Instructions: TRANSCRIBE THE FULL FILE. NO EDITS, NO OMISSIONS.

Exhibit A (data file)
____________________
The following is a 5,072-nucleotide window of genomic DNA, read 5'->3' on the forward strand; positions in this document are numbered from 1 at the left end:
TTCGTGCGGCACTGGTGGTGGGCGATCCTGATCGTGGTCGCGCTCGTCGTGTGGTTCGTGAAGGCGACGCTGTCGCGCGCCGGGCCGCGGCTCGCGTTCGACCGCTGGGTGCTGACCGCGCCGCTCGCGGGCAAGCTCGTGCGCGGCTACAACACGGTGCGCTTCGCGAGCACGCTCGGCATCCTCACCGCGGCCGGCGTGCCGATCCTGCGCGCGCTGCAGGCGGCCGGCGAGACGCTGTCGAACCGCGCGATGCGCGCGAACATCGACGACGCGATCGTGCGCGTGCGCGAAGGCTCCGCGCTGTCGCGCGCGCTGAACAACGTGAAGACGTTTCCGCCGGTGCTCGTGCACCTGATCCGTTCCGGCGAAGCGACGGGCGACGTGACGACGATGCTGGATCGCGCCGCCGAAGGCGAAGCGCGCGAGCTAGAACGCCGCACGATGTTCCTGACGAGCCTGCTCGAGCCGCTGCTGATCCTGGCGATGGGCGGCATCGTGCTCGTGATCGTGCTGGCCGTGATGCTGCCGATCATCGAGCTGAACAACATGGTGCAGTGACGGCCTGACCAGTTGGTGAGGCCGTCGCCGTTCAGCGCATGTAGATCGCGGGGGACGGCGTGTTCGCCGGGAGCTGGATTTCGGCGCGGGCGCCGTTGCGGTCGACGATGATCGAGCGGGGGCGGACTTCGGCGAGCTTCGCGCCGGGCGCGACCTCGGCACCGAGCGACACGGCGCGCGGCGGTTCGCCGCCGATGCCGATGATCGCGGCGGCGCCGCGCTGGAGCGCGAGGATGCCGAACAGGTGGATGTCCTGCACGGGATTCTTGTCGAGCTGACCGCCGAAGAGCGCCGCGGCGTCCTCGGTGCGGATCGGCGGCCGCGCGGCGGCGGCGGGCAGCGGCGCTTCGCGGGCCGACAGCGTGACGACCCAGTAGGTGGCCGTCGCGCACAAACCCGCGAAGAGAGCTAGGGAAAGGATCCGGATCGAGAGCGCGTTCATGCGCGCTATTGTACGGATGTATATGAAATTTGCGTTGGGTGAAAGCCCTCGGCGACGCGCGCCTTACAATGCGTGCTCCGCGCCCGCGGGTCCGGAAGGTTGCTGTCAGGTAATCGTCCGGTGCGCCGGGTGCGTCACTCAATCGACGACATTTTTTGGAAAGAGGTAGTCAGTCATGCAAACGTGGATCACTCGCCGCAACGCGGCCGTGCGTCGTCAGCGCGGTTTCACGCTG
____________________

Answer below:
The following is a 5,072-nucleotide window of genomic DNA, read 5'->3' on the forward strand; positions in this document are numbered from 1 at the left end:
TTCGTGCGGCACTGGTGGTGGGCGATCCTGATCGTGGTCGCGCTCGTCGTGTGGTTCGTGAAGGCGACGCTGTCGCGCGCCGGGCCGCGGCTCGCGTTCGACCGCTGGGTGCTGACCGCGCCGCTCGCGGGCAAGCTCGTGCGCGGCTACAACACGGTGCGCTTCGCGAGCACGCTCGGCATCCTCACCGCGGCCGGCGTGCCGATCCTGCGCGCGCTGCAGGCGGCCGGCGAGACGCTGTCGAACCGCGCGATGCGCGCGAACATCGACGACGCGATCGTGCGCGTGCGCGAAGGCTCCGCGCTGTCGCGCGCGCTGAACAACGTGAAGACGTTTCCGCCGGTGCTCGTGCACCTGATCCGTTCCGGCGAAGCGACGGGCGACGTGACGACGATGCTGGATCGCGCCGCCGAAGGCGAAGCGCGCGAGCTAGAACGCCGCACGATGTTCCTGACGAGCCTGCTCGAGCCGCTGCTGATCCTGGCGATGGGCGGCATCGTGCTCGTGATCGTGCTGGCCGTGATGCTGCCGATCATCGAGCTGAACAACATGGTGCAGTGACGGCCTGACCAGTTGGTGAGGCCGTCGCCGTTCAGCGCATGTAGATCGCGGGGGACGGCGTGTTCGCCGGGAGCTGGATTTCGGCGCGGGCGCCGTTGCGGTCGACGATGATCGAGCGGGGGCGGACTTCGGCGAGCTTCGCGCCGGGCGCGACCTCGGCACCGAGCGACACGGCGCGCGGCGGTTCGCCGCCGATGCCGATGATCGCGGCGGCGCCGCGCTGGAGCGCGAGGATGCCGAACAGGTGGATGTCCTGCACGGGATTCTTGTCGAGCTGACCGCCGAAGAGCGCCGCGGCGTCCTCGGTGCGGATCGGCGGCCGCGCGGCGGCGGCGGGCAGCGGCGCTTCGCGGGCCGACAGCGTGACGACCCAGTAGGTGGCCGTCGCGCACAAACCCGCGAAGAGAGCTAGGGAAAGGATCCGGATCGAGAGCGCGTTCATGCGCGCTATTGTACGGATGTATATGAAATTTGCGTTGGGTGAAAGCCCTCGGCGACGCGCGCCTTACAATGCGTGCTCCGCGCCCGCGGGTCCGGAAGGTTGCTGTCAGGTAATCGTCCGGTGCGCCGGGTGCGTCACTCAATCGACGACATTTTTTGGAAAGAGGTAGTCAGTCATGCAAACGTGGATCACTCGCCGCAACGCGGCCGTGCGTCGTCAGCGCGGTTTCACGCTG